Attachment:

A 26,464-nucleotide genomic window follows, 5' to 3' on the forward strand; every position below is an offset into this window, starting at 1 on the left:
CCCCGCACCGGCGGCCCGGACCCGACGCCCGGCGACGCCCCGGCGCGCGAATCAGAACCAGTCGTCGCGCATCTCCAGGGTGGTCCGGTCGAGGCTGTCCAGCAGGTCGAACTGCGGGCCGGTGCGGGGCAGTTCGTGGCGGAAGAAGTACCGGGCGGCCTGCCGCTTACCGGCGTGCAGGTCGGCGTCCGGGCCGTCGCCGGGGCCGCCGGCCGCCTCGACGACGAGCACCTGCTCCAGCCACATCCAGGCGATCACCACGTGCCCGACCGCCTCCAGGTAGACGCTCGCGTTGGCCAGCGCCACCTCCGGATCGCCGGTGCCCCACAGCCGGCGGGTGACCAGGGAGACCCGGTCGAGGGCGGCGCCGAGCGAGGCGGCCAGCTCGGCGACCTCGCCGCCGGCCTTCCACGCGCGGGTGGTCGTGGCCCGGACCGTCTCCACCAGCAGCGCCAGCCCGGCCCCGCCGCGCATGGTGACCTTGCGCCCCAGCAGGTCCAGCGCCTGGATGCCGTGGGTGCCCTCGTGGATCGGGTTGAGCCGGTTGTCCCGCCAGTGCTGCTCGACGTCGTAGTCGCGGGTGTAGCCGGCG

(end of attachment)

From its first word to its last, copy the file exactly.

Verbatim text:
A 26,464-nucleotide genomic window follows, 5' to 3' on the forward strand; every position below is an offset into this window, starting at 1 on the left:
CCCCGCACCGGCGGCCCGGACCCGACGCCCGGCGACGCCCCGGCGCGCGAATCAGAACCAGTCGTCGCGCATCTCCAGGGTGGTCCGGTCGAGGCTGTCCAGCAGGTCGAACTGCGGGCCGGTGCGGGGCAGTTCGTGGCGGAAGAAGTACCGGGCGGCCTGCCGCTTACCGGCGTGCAGGTCGGCGTCCGGGCCGTCGCCGGGGCCGCCGGCCGCCTCGACGACGAGCACCTGCTCCAGCCACATCCAGGCGATCACCACGTGCCCGACCGCCTCCAGGTAGACGCTCGCGTTGGCCAGCGCCACCTCCGGATCGCCGGTGCCCCACAGCCGGCGGGTGACCAGGGAGACCCGGTCGAGGGCGGCGCCGAGCGAGGCGGCCAGCTCGGCGACCTCGCCGCCGGCCTTCCACGCGCGGGTGGTCGTGGCCCGGACCGTCTCCACCAGCAGCGCCAGCCCGGCCCCGCCGCGCATGGTGACCTTGCGCCCCAGCAGGTCCAGCGCCTGGATGCCGTGGGTGCCCTCGTGGATCGGGTTGAGCCGGTTGTCCCGCCAGTGCTGCTCGACGTCGTAGTCGCGGGTGTAGCCGGCG